Journal article Open Access

Wood Properties Characterisation of Thermo‐Hydro Mechanical Treated Plantation and Native Tasmanian Timber Species

Michelle Balasso; Andreja Kutnar; Eva Prelovšek Niemelä; Marica Mikuljan; Gregory Nolan; Nathan Kotlarewski; Mark Hunt; Andrew Jacobs; Julianne O'Reilly‐Wapstra


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    <subfield code="u">School of Natural Sciences, University of Tasmania; ARC Training Centre for Forest Value, University of Tasmania</subfield>
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    <subfield code="a">Wood Properties Characterisation of Thermo‐Hydro Mechanical Treated Plantation and Native Tasmanian Timber Species</subfield>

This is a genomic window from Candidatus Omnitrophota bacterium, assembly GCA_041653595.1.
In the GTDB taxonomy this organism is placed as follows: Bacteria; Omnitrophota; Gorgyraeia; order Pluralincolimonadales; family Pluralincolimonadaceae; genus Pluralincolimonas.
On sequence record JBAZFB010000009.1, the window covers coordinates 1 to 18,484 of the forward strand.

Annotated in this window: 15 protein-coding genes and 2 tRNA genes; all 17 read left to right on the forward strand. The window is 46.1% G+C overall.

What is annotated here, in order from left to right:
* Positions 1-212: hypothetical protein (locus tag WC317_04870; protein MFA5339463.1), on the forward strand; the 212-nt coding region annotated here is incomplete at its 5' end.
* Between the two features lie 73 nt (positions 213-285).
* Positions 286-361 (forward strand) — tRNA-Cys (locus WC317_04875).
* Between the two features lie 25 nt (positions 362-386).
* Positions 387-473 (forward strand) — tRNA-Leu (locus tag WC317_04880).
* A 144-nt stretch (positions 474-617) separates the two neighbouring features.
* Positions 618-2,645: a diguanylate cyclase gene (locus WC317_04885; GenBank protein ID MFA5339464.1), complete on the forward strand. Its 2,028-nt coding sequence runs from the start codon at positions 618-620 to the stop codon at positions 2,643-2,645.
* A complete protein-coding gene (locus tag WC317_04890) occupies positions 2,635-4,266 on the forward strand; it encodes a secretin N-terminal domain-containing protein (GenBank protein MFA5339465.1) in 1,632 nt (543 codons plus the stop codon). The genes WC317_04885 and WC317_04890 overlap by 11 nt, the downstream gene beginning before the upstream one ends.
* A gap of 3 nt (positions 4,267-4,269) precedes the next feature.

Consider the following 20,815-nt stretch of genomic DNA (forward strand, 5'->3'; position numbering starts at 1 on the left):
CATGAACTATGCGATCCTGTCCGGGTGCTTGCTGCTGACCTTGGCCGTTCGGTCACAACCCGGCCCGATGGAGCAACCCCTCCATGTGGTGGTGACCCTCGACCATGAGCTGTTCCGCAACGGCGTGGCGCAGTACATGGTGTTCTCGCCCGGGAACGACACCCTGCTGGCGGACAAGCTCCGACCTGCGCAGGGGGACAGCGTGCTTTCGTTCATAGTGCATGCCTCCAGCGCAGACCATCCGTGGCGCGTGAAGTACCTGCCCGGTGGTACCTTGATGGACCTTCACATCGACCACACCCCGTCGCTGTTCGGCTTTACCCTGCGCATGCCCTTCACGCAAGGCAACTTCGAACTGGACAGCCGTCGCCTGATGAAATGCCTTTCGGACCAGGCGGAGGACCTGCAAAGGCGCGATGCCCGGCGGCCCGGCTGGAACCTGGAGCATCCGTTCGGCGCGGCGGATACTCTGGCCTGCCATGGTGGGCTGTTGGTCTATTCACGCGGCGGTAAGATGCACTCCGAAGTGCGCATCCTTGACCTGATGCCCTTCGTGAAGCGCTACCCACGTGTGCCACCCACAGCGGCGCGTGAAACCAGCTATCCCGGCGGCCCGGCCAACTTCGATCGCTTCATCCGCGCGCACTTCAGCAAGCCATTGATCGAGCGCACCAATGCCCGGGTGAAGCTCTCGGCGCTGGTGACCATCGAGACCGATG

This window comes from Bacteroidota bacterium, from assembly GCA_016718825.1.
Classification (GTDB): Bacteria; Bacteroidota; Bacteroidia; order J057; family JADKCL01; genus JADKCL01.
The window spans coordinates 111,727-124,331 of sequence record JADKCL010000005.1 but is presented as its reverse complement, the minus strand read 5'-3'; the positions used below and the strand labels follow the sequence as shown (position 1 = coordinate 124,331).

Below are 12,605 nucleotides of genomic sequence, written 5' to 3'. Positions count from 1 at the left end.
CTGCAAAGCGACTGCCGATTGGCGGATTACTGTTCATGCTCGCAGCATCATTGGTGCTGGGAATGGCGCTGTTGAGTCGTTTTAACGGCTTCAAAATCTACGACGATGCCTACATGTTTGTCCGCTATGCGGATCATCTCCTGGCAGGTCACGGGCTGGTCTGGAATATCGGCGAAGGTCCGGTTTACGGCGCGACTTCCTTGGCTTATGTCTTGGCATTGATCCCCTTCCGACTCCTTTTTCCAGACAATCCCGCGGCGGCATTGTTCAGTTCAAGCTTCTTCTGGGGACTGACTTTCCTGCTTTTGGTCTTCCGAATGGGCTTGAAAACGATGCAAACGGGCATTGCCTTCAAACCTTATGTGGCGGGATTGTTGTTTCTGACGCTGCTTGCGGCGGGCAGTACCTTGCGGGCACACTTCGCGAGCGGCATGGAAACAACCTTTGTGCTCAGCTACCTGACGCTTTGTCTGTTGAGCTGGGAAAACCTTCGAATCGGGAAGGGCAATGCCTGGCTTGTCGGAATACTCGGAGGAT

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    <subfield code="a">&lt;p&gt;Thermo‐hydro mechanical (THM) treatments and thermo‐treatments are used to improve the properties of wood species and enhance their uses without the application of chemicals. This work investigates and compares the effects of THM treatments on three timber species from Tasmania, Australia; plantation fibre‐grown shining gum (Eucalyptus nitens H. Deane and Maiden), plantation saw‐log radiata pine (Pinus radiata D. Don) and native‐grown saw‐log timber of the common name Tasmanian oak (which can be any of E. regnans F. Muell, E. obliqua L&amp;rsquo;H&amp;eacute;r and E. delegatensis L&amp;rsquo;H&amp;eacute;r). Thin lamellae were compressed by means of THM treatment from 8 mm to a target final thickness of 5 mm to investigate the suitability for using THM‐treated lamellas in engineered wood products. The springback, mass loss, set‐recovery after soaking, dimensional changes, mechanical properties, and Brinell hardness were used to evaluate the effects of the treatment on the properties of the species. The results show a marked increase in density for all three species, with the largest increase presented by E. nitens (+53%) and the smallest by Tasmanian oak (+41%). E. nitens displayed improvements both in stiffness and strength, while stiffness decreased in P. radiata samples and strength in Tasmanian oak samples. E. nitens also displayed the largest improvement in hardness (+94%) with respect to untreated samples. P. radiata presented the largest springback whilst having the least mass loss. E. nitens and Tasmanian oak showed similar dimensional changes, whilst P. radiata timber had the largest thickness swelling and set‐recovery due to the high water absorption (99%). This study reported the effects of THM treatments in less‐ known and commercially important timber species, demonstrating that the wood properties of a fibre‐grown timber can be improved through the treatments, potentially increasing the utilisation of E. nitens for structural and higher quality timber applications.&lt;/p&gt;</subfield>
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